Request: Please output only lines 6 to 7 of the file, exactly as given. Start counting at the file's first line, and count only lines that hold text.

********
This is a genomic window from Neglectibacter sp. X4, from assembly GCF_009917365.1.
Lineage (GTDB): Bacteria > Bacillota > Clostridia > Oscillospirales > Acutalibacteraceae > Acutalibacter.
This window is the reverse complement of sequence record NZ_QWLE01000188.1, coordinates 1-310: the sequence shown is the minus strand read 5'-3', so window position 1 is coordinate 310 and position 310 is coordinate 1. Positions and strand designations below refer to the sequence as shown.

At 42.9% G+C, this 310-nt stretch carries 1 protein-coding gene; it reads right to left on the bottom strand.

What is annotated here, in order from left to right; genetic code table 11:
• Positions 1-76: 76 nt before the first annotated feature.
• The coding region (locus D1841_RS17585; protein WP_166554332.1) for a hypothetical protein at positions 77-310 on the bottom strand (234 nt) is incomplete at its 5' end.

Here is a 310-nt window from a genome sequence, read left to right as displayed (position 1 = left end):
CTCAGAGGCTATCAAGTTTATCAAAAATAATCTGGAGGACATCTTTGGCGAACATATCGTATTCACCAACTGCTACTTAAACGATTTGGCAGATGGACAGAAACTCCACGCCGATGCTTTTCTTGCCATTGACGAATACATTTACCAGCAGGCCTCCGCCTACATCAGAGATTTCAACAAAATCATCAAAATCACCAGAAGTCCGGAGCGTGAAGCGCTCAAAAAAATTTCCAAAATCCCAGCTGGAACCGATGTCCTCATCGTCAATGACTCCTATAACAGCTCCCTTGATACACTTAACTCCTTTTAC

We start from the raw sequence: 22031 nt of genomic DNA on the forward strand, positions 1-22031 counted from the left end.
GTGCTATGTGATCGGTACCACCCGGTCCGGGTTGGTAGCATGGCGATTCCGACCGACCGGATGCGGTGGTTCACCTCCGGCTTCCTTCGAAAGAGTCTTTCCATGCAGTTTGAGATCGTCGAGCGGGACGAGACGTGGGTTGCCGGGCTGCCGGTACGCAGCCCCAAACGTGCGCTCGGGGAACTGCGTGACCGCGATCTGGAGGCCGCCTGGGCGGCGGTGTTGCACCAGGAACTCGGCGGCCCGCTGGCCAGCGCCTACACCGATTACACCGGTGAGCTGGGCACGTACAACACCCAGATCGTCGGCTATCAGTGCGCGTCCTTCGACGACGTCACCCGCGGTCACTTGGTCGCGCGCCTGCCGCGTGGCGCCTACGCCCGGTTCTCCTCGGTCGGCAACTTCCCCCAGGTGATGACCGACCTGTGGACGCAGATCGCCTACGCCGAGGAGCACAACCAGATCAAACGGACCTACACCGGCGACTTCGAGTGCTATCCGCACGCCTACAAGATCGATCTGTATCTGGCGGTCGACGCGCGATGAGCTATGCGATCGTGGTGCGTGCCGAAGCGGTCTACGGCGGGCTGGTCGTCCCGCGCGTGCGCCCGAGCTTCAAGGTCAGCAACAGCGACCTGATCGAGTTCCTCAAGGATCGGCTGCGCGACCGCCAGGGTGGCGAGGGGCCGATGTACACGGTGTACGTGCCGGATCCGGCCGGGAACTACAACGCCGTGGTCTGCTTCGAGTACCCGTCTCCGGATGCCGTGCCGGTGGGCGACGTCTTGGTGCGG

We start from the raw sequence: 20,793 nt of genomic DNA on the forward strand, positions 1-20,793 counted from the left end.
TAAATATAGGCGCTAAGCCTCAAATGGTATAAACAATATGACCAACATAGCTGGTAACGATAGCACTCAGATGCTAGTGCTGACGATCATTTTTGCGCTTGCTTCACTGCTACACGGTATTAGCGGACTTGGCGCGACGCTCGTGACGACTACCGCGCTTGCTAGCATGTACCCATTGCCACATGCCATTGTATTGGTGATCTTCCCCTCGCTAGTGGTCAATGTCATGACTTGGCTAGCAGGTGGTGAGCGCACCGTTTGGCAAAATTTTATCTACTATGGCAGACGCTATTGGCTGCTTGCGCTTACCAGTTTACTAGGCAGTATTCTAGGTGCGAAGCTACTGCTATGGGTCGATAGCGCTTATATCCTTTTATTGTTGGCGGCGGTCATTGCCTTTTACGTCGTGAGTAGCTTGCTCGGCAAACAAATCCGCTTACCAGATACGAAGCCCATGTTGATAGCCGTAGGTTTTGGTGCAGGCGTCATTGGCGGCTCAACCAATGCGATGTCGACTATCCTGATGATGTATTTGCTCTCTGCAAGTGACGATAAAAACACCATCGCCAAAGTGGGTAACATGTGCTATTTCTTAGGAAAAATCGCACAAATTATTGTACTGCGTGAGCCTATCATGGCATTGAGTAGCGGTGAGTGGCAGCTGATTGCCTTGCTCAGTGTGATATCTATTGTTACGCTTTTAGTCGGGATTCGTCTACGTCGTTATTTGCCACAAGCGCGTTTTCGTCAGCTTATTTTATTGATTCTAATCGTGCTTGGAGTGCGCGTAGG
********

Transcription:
• Positions 1-76: 76 nt before the first annotated feature.
• The coding region (locus D1841_RS17585; protein WP_166554332.1) for a hypothetical protein at positions 77-310 on the bottom strand (234 nt) is incomplete at its 5' end.